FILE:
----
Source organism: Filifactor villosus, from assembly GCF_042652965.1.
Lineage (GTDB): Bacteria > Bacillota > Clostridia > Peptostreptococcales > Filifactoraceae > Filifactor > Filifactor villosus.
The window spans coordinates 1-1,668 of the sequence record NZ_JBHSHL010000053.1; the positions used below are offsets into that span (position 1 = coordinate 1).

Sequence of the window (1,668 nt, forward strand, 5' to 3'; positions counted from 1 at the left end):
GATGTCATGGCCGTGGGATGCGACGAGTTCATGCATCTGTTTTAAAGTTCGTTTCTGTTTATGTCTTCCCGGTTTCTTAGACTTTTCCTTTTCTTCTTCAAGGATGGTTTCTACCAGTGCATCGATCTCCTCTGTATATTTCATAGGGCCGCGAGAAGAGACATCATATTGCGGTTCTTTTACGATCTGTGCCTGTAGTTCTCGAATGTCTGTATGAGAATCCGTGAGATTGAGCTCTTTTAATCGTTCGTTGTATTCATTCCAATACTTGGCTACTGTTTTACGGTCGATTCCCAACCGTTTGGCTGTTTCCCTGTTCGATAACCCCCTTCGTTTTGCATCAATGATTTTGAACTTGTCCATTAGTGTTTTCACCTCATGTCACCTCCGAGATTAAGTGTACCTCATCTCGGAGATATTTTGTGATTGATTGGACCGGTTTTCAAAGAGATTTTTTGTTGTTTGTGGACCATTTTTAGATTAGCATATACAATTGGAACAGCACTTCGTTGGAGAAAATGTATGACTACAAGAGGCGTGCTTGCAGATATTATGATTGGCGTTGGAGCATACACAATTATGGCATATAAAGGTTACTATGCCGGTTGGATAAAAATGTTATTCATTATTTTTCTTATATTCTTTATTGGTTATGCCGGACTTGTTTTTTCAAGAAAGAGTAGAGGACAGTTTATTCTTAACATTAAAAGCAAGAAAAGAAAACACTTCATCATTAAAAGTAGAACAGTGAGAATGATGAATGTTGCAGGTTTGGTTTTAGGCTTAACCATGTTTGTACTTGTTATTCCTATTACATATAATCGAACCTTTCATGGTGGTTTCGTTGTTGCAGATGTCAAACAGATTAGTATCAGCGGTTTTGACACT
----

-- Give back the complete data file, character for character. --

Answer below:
Source organism: Filifactor villosus, from assembly GCF_042652965.1.
Lineage (GTDB): Bacteria > Bacillota > Clostridia > Peptostreptococcales > Filifactoraceae > Filifactor > Filifactor villosus.
The window spans coordinates 1-1,668 of the sequence record NZ_JBHSHL010000053.1; the positions used below are offsets into that span (position 1 = coordinate 1).

Sequence of the window (1,668 nt, forward strand, 5' to 3'; positions counted from 1 at the left end):
GATGTCATGGCCGTGGGATGCGACGAGTTCATGCATCTGTTTTAAAGTTCGTTTCTGTTTATGTCTTCCCGGTTTCTTAGACTTTTCCTTTTCTTCTTCAAGGATGGTTTCTACCAGTGCATCGATCTCCTCTGTATATTTCATAGGGCCGCGAGAAGAGACATCATATTGCGGTTCTTTTACGATCTGTGCCTGTAGTTCTCGAATGTCTGTATGAGAATCCGTGAGATTGAGCTCTTTTAATCGTTCGTTGTATTCATTCCAATACTTGGCTACTGTTTTACGGTCGATTCCCAACCGTTTGGCTGTTTCCCTGTTCGATAACCCCCTTCGTTTTGCATCAATGATTTTGAACTTGTCCATTAGTGTTTTCACCTCATGTCACCTCCGAGATTAAGTGTACCTCATCTCGGAGATATTTTGTGATTGATTGGACCGGTTTTCAAAGAGATTTTTTGTTGTTTGTGGACCATTTTTAGATTAGCATATACAATTGGAACAGCACTTCGTTGGAGAAAATGTATGACTACAAGAGGCGTGCTTGCAGATATTATGATTGGCGTTGGAGCATACACAATTATGGCATATAAAGGTTACTATGCCGGTTGGATAAAAATGTTATTCATTATTTTTCTTATATTCTTTATTGGTTATGCCGGACTTGTTTTTTCAAGAAAGAGTAGAGGACAGTTTATTCTTAACATTAAAAGCAAGAAAAGAAAACACTTCATCATTAAAAGTAGAACAGTGAGAATGATGAATGTTGCAGGTTTGGTTTTAGGCTTAACCATGTTTGTACTTGTTATTCCTATTACATATAATCGAACCTTTCATGGTGGTTTCGTTGTTGCAGATGTCAAACAGATTAGTATCAGCGGTTTTGACACT